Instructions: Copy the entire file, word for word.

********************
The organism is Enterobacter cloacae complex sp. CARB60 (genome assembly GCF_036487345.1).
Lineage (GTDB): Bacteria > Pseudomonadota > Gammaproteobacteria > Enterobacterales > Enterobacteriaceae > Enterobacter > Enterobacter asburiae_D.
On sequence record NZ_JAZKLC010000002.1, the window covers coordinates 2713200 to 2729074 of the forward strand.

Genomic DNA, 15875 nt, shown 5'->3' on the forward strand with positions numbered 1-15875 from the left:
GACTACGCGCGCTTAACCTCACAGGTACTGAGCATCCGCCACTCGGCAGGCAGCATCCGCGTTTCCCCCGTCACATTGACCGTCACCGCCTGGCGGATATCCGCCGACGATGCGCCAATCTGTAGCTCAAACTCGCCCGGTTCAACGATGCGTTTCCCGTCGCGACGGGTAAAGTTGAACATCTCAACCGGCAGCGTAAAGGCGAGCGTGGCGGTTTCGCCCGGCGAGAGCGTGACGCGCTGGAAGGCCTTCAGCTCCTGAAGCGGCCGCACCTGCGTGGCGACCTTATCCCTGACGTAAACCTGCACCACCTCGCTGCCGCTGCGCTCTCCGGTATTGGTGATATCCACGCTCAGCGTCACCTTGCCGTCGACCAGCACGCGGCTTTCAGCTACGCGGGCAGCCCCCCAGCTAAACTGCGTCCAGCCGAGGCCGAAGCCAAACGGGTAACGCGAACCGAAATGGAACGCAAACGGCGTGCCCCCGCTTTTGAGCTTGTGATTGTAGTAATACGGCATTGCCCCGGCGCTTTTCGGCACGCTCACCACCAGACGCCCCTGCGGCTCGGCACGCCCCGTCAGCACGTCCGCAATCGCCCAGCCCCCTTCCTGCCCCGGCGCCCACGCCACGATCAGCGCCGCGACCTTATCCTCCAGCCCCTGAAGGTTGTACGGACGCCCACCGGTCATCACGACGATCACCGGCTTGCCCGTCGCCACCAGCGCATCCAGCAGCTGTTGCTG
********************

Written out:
The organism is Enterobacter cloacae complex sp. CARB60 (genome assembly GCF_036487345.1).
Lineage (GTDB): Bacteria > Pseudomonadota > Gammaproteobacteria > Enterobacterales > Enterobacteriaceae > Enterobacter > Enterobacter asburiae_D.
On sequence record NZ_JAZKLC010000002.1, the window covers coordinates 2713200 to 2729074 of the forward strand.

Genomic DNA, 15875 nt, shown 5'->3' on the forward strand with positions numbered 1-15875 from the left:
GACTACGCGCGCTTAACCTCACAGGTACTGAGCATCCGCCACTCGGCAGGCAGCATCCGCGTTTCCCCCGTCACATTGACCGTCACCGCCTGGCGGATATCCGCCGACGATGCGCCAATCTGTAGCTCAAACTCGCCCGGTTCAACGATGCGTTTCCCGTCGCGACGGGTAAAGTTGAACATCTCAACCGGCAGCGTAAAGGCGAGCGTGGCGGTTTCGCCCGGCGAGAGCGTGACGCGCTGGAAGGCCTTCAGCTCCTGAAGCGGCCGCACCTGCGTGGCGACCTTATCCCTGACGTAAACCTGCACCACCTCGCTGCCGCTGCGCTCTCCGGTATTGGTGATATCCACGCTCAGCGTCACCTTGCCGTCGACCAGCACGCGGCTTTCAGCTACGCGGGCAGCCCCCCAGCTAAACTGCGTCCAGCCGAGGCCGAAGCCAAACGGGTAACGCGAACCGAAATGGAACGCAAACGGCGTGCCCCCGCTTTTGAGCTTGTGATTGTAGTAATACGGCATTGCCCCGGCGCTTTTCGGCACGCTCACCACCAGACGCCCCTGCGGCTCGGCACGCCCCGTCAGCACGTCCGCAATCGCCCAGCCCCCTTCCTGCCCCGGCGCCCACGCCACGATCAGCGCCGCGACCTTATCCTCCAGCCCCTGAAGGTTGTACGGACGCCCACCGGTCATCACGACGATCACCGGCTTGCCCGTCGCCACCAGCGCATCCAGCAGCTGTTGCTG